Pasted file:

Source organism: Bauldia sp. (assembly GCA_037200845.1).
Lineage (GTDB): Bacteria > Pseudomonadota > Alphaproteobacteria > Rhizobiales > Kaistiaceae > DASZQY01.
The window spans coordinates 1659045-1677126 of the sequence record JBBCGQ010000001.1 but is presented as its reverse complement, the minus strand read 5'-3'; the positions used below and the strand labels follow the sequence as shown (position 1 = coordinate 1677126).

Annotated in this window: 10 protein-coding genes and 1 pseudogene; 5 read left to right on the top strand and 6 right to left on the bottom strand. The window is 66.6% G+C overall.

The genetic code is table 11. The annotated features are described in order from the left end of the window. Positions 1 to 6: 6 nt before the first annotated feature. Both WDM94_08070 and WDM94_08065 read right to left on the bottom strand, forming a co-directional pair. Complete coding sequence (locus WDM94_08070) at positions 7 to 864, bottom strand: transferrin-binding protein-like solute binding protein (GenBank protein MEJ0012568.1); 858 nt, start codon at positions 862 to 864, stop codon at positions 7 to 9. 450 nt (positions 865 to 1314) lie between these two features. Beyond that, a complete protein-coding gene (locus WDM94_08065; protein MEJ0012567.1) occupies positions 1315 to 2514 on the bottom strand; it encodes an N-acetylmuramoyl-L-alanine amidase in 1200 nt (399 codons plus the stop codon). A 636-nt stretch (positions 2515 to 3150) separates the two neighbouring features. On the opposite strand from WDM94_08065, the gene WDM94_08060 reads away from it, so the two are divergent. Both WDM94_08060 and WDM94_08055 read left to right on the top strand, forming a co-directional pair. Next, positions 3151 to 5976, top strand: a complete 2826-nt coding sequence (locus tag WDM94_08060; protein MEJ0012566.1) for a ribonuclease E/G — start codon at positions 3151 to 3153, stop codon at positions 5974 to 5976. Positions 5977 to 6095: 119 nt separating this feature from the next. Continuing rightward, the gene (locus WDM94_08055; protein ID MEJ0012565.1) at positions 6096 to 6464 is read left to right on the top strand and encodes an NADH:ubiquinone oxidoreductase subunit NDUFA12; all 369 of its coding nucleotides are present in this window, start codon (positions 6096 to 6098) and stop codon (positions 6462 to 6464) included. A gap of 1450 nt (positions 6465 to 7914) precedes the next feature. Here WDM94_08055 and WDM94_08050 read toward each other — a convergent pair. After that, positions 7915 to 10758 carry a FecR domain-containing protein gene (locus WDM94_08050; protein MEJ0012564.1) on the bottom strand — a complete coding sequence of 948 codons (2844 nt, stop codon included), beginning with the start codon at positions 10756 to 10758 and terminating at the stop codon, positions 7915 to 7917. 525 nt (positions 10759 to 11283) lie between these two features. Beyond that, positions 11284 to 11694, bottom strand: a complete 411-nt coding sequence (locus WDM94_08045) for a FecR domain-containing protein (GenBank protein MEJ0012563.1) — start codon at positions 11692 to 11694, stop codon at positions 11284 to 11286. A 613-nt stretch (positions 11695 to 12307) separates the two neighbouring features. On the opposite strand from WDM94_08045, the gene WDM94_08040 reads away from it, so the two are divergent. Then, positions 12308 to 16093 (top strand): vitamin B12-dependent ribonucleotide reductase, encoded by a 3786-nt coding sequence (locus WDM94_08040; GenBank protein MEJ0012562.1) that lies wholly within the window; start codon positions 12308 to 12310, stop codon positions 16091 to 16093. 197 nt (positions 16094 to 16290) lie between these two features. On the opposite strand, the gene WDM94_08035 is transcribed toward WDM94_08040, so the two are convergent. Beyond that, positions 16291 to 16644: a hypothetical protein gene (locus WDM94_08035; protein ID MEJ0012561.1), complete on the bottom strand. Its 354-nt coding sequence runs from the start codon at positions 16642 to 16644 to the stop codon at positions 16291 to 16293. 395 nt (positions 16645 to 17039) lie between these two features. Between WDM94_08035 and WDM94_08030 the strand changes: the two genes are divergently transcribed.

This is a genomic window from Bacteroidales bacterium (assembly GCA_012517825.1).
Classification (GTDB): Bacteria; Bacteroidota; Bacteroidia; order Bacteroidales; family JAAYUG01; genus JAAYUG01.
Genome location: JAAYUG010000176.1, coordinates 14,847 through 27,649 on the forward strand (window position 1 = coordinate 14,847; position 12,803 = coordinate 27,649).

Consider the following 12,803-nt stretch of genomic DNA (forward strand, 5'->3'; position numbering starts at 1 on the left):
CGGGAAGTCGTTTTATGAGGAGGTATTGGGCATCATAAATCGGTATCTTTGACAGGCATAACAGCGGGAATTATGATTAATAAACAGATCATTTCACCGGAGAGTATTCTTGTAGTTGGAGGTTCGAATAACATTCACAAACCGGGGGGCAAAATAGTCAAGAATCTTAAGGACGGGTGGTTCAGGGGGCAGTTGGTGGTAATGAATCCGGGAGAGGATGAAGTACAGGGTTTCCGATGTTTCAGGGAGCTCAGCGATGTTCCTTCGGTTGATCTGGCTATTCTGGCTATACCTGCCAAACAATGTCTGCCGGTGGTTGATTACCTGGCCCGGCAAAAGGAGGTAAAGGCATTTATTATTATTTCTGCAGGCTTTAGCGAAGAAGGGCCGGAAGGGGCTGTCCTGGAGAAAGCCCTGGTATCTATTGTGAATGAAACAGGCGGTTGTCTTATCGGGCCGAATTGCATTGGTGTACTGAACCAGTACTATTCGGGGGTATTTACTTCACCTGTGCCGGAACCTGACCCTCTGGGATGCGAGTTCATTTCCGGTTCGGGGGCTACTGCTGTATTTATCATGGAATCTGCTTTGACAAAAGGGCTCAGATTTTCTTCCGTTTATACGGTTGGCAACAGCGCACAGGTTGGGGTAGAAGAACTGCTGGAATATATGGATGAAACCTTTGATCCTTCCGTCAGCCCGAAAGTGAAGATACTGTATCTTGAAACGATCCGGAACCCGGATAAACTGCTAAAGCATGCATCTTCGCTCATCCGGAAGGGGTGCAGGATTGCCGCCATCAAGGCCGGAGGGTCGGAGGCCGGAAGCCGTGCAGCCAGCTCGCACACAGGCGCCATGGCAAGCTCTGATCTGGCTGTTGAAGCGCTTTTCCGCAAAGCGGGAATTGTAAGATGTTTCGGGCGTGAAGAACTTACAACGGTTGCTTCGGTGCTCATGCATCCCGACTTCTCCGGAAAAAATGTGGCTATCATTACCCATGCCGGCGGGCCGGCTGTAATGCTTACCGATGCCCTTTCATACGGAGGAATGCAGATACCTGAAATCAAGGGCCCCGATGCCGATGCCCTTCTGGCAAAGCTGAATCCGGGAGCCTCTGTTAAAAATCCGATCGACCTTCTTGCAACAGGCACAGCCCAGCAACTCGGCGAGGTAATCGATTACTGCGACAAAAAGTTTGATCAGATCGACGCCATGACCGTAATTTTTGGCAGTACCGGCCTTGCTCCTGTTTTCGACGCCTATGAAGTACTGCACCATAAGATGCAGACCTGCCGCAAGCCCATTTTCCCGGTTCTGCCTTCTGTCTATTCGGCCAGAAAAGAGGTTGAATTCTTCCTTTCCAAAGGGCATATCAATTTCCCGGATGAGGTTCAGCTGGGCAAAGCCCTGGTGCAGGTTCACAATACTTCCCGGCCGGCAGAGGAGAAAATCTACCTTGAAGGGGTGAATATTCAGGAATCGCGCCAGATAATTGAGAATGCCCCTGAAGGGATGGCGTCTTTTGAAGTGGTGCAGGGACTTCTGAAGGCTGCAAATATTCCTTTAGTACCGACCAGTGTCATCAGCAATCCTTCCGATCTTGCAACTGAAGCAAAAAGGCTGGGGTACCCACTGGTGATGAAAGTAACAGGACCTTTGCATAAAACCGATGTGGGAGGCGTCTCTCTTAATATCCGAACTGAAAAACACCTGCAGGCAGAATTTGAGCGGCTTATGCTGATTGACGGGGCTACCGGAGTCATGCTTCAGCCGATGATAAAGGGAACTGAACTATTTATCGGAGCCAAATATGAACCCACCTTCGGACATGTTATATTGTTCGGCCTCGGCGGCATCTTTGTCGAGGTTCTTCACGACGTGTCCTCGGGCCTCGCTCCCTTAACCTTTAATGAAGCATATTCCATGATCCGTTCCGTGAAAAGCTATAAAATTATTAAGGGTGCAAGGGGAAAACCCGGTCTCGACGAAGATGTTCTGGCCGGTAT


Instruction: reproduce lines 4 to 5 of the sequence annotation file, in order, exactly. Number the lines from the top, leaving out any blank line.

Annotated in this window: 10 protein-coding genes and 1 pseudogene; 5 read left to right on the top strand and 6 right to left on the bottom strand. The window is 66.6% G+C overall.

The genetic code is table 11. The annotated features are described in order from the left end of the window. Positions 1 to 6: 6 nt before the first annotated feature. Both WDM94_08070 and WDM94_08065 read right to left on the bottom strand, forming a co-directional pair. Complete coding sequence (locus WDM94_08070) at positions 7 to 864, bottom strand: transferrin-binding protein-like solute binding protein (GenBank protein MEJ0012568.1); 858 nt, start codon at positions 862 to 864, stop codon at positions 7 to 9. 450 nt (positions 865 to 1314) lie between these two features. Beyond that, a complete protein-coding gene (locus WDM94_08065; protein MEJ0012567.1) occupies positions 1315 to 2514 on the bottom strand; it encodes an N-acetylmuramoyl-L-alanine amidase in 1200 nt (399 codons plus the stop codon). A 636-nt stretch (positions 2515 to 3150) separates the two neighbouring features. On the opposite strand from WDM94_08065, the gene WDM94_08060 reads away from it, so the two are divergent. Both WDM94_08060 and WDM94_08055 read left to right on the top strand, forming a co-directional pair. Next, positions 3151 to 5976, top strand: a complete 2826-nt coding sequence (locus tag WDM94_08060; protein MEJ0012566.1) for a ribonuclease E/G — start codon at positions 3151 to 3153, stop codon at positions 5974 to 5976. Positions 5977 to 6095: 119 nt separating this feature from the next. Continuing rightward, the gene (locus WDM94_08055; protein ID MEJ0012565.1) at positions 6096 to 6464 is read left to right on the top strand and encodes an NADH:ubiquinone oxidoreductase subunit NDUFA12; all 369 of its coding nucleotides are present in this window, start codon (positions 6096 to 6098) and stop codon (positions 6462 to 6464) included. A gap of 1450 nt (positions 6465 to 7914) precedes the next feature. Here WDM94_08055 and WDM94_08050 read toward each other — a convergent pair. After that, positions 7915 to 10758 carry a FecR domain-containing protein gene (locus WDM94_08050; protein MEJ0012564.1) on the bottom strand — a complete coding sequence of 948 codons (2844 nt, stop codon included), beginning with the start codon at positions 10756 to 10758 and terminating at the stop codon, positions 7915 to 7917. 525 nt (positions 10759 to 11283) lie between these two features. Beyond that, positions 11284 to 11694, bottom strand: a complete 411-nt coding sequence (locus WDM94_08045) for a FecR domain-containing protein (GenBank protein MEJ0012563.1) — start codon at positions 11692 to 11694, stop codon at positions 11284 to 11286. A 613-nt stretch (positions 11695 to 12307) separates the two neighbouring features. On the opposite strand from WDM94_08045, the gene WDM94_08040 reads away from it, so the two are divergent. Then, positions 12308 to 16093 (top strand): vitamin B12-dependent ribonucleotide reductase, encoded by a 3786-nt coding sequence (locus WDM94_08040; GenBank protein MEJ0012562.1) that lies wholly within the window; start codon positions 12308 to 12310, stop codon positions 16091 to 16093. 197 nt (positions 16094 to 16290) lie between these two features. On the opposite strand, the gene WDM94_08035 is transcribed toward WDM94_08040, so the two are convergent. Beyond that, positions 16291 to 16644: a hypothetical protein gene (locus WDM94_08035; protein ID MEJ0012561.1), complete on the bottom strand. Its 354-nt coding sequence runs from the start codon at positions 16642 to 16644 to the stop codon at positions 16291 to 16293. 395 nt (positions 16645 to 17039) lie between these two features. Between WDM94_08035 and WDM94_08030 the strand changes: the two genes are divergently transcribed.